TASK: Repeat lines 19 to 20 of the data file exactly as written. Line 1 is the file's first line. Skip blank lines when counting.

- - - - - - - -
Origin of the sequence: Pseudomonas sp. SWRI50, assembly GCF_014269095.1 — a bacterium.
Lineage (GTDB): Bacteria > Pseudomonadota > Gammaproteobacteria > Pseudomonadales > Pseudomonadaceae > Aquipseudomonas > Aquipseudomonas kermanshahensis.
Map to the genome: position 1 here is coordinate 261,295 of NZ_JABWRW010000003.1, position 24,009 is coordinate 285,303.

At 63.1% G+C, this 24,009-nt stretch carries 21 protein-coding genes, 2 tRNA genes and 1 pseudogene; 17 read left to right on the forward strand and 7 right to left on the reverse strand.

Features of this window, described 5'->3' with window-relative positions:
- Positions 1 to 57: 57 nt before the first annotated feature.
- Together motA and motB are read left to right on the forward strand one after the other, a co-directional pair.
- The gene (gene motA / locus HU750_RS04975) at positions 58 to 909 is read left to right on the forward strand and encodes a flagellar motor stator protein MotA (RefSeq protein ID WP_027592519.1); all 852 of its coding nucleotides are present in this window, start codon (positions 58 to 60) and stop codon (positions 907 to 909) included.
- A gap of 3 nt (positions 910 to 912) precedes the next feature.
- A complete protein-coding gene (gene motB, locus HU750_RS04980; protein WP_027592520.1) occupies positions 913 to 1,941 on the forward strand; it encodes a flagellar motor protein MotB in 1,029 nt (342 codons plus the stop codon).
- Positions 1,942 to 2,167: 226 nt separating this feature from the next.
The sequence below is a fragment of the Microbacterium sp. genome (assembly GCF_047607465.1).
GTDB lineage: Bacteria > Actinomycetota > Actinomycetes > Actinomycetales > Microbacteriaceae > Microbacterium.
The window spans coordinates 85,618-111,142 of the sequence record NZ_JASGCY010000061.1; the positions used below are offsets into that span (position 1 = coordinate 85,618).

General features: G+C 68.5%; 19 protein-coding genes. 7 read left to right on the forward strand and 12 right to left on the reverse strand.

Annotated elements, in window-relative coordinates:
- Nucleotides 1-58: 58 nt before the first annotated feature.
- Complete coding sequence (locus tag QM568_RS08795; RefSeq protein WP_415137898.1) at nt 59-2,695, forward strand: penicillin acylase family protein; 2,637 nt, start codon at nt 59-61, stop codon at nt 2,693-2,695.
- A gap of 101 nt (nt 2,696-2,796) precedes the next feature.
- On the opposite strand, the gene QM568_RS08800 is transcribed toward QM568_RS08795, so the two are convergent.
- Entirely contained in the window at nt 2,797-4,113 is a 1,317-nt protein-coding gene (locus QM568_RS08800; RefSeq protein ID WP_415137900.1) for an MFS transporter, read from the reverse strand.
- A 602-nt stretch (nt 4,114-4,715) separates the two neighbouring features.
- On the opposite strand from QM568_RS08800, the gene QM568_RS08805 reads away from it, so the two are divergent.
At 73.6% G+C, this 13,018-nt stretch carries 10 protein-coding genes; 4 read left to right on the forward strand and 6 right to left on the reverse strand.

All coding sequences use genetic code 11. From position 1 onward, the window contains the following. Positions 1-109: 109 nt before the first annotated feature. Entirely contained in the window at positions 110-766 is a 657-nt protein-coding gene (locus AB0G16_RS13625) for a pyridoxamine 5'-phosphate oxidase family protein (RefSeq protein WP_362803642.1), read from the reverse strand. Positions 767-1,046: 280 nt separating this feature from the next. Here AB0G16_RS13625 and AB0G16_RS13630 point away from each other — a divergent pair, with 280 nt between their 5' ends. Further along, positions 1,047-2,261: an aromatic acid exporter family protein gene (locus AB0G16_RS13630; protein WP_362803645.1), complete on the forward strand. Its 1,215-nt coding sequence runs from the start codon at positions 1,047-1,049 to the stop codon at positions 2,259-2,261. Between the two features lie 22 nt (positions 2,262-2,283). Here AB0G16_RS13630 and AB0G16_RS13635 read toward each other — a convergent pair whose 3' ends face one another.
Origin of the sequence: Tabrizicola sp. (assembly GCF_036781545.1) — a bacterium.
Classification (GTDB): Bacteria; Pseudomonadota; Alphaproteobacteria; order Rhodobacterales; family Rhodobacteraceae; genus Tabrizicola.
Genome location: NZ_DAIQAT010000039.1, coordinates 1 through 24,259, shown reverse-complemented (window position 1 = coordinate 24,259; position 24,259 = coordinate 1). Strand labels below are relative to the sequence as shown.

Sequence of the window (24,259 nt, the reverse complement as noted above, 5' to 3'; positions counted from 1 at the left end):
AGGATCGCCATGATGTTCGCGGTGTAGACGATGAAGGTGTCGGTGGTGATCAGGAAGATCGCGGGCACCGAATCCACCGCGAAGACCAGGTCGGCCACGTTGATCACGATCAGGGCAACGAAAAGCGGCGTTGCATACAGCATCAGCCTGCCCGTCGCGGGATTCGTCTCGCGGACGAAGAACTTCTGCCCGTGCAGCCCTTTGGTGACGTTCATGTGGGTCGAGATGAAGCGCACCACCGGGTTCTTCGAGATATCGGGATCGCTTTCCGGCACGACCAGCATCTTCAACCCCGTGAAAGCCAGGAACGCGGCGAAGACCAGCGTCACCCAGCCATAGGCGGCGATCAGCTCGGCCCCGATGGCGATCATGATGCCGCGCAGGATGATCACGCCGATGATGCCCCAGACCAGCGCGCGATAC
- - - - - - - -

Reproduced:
- A gap of 101 nt (nt 2,696-2,796) precedes the next feature.
- On the opposite strand, the gene QM568_RS08800 is transcribed toward QM568_RS08795, so the two are convergent.